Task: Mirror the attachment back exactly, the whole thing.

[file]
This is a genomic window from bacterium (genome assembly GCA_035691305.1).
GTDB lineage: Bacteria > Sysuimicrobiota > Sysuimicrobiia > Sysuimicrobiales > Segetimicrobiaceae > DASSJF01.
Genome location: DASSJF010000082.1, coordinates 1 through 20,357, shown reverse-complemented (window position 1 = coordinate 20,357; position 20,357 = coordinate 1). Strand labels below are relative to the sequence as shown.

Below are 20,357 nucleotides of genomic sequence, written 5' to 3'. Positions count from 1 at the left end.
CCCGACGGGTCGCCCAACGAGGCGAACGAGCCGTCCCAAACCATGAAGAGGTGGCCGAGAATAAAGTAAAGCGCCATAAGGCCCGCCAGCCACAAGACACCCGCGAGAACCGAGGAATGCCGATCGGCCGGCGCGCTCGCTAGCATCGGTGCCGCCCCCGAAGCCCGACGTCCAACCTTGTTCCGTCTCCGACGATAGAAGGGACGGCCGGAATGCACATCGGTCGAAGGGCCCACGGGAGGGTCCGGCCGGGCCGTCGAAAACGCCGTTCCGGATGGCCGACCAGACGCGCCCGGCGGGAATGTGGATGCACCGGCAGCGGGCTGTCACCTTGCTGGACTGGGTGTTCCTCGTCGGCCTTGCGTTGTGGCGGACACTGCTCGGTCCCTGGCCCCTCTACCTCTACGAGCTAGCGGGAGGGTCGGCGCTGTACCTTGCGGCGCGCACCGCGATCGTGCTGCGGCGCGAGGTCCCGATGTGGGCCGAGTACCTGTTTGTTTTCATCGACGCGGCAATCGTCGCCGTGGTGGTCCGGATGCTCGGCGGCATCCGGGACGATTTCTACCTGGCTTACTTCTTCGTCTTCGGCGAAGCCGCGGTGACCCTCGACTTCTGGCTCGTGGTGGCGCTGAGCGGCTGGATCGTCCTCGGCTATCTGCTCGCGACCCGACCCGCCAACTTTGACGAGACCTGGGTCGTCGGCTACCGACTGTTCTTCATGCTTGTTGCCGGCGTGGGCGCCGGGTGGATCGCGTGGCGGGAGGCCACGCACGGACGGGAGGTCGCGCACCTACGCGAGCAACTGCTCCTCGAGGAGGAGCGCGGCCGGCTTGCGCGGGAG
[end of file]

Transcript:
This is a genomic window from bacterium (genome assembly GCA_035691305.1).
GTDB lineage: Bacteria > Sysuimicrobiota > Sysuimicrobiia > Sysuimicrobiales > Segetimicrobiaceae > DASSJF01.
Genome location: DASSJF010000082.1, coordinates 1 through 20,357, shown reverse-complemented (window position 1 = coordinate 20,357; position 20,357 = coordinate 1). Strand labels below are relative to the sequence as shown.

Below are 20,357 nucleotides of genomic sequence, written 5' to 3'. Positions count from 1 at the left end.
CCCGACGGGTCGCCCAACGAGGCGAACGAGCCGTCCCAAACCATGAAGAGGTGGCCGAGAATAAAGTAAAGCGCCATAAGGCCCGCCAGCCACAAGACACCCGCGAGAACCGAGGAATGCCGATCGGCCGGCGCGCTCGCTAGCATCGGTGCCGCCCCCGAAGCCCGACGTCCAACCTTGTTCCGTCTCCGACGATAGAAGGGACGGCCGGAATGCACATCGGTCGAAGGGCCCACGGGAGGGTCCGGCCGGGCCGTCGAAAACGCCGTTCCGGATGGCCGACCAGACGCGCCCGGCGGGAATGTGGATGCACCGGCAGCGGGCTGTCACCTTGCTGGACTGGGTGTTCCTCGTCGGCCTTGCGTTGTGGCGGACACTGCTCGGTCCCTGGCCCCTCTACCTCTACGAGCTAGCGGGAGGGTCGGCGCTGTACCTTGCGGCGCGCACCGCGATCGTGCTGCGGCGCGAGGTCCCGATGTGGGCCGAGTACCTGTTTGTTTTCATCGACGCGGCAATCGTCGCCGTGGTGGTCCGGATGCTCGGCGGCATCCGGGACGATTTCTACCTGGCTTACTTCTTCGTCTTCGGCGAAGCCGCGGTGACCCTCGACTTCTGGCTCGTGGTGGCGCTGAGCGGCTGGATCGTCCTCGGCTATCTGCTCGCGACCCGACCCGCCAACTTTGACGAGACCTGGGTCGTCGGCTACCGACTGTTCTTCATGCTTGTTGCCGGCGTGGGCGCCGGGTGGATCGCGTGGCGGGAGGCCACGCACGGACGGGAGGTCGCGCACCTACGCGAGCAACTGCTCCTCGAGGAGGAGCGCGGCCGGCTTGCGCGGGAG